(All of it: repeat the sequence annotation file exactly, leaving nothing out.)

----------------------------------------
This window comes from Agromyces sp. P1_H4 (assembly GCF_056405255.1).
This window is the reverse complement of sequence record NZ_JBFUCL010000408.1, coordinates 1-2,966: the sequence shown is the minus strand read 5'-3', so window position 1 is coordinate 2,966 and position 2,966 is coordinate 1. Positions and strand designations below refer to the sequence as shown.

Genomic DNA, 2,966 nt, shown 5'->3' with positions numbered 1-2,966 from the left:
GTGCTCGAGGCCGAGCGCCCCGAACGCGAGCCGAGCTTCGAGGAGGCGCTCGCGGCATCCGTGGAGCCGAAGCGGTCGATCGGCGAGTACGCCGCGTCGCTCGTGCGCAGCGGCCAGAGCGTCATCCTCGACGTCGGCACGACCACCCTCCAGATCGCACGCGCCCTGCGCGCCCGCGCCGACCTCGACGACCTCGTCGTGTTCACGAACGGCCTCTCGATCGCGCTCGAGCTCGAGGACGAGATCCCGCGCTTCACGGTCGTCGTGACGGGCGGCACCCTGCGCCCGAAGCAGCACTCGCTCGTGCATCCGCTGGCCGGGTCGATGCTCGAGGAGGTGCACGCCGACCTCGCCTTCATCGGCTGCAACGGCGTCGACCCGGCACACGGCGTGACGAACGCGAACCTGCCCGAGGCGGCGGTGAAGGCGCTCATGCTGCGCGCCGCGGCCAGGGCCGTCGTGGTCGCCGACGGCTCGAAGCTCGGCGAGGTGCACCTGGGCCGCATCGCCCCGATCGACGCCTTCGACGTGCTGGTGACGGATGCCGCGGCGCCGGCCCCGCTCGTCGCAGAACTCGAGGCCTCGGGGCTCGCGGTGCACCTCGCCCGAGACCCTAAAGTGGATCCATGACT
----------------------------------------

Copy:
This window comes from Agromyces sp. P1_H4 (assembly GCF_056405255.1).
This window is the reverse complement of sequence record NZ_JBFUCL010000408.1, coordinates 1-2,966: the sequence shown is the minus strand read 5'-3', so window position 1 is coordinate 2,966 and position 2,966 is coordinate 1. Positions and strand designations below refer to the sequence as shown.

Genomic DNA, 2,966 nt, shown 5'->3' with positions numbered 1-2,966 from the left:
GTGCTCGAGGCCGAGCGCCCCGAACGCGAGCCGAGCTTCGAGGAGGCGCTCGCGGCATCCGTGGAGCCGAAGCGGTCGATCGGCGAGTACGCCGCGTCGCTCGTGCGCAGCGGCCAGAGCGTCATCCTCGACGTCGGCACGACCACCCTCCAGATCGCACGCGCCCTGCGCGCCCGCGCCGACCTCGACGACCTCGTCGTGTTCACGAACGGCCTCTCGATCGCGCTCGAGCTCGAGGACGAGATCCCGCGCTTCACGGTCGTCGTGACGGGCGGCACCCTGCGCCCGAAGCAGCACTCGCTCGTGCATCCGCTGGCCGGGTCGATGCTCGAGGAGGTGCACGCCGACCTCGCCTTCATCGGCTGCAACGGCGTCGACCCGGCACACGGCGTGACGAACGCGAACCTGCCCGAGGCGGCGGTGAAGGCGCTCATGCTGCGCGCCGCGGCCAGGGCCGTCGTGGTCGCCGACGGCTCGAAGCTCGGCGAGGTGCACCTGGGCCGCATCGCCCCGATCGACGCCTTCGACGTGCTGGTGACGGATGCCGCGGCGCCGGCCCCGCTCGTCGCAGAACTCGAGGCCTCGGGGCTCGCGGTGCACCTCGCCCGAGACCCTAAAGTGGATCCATGACT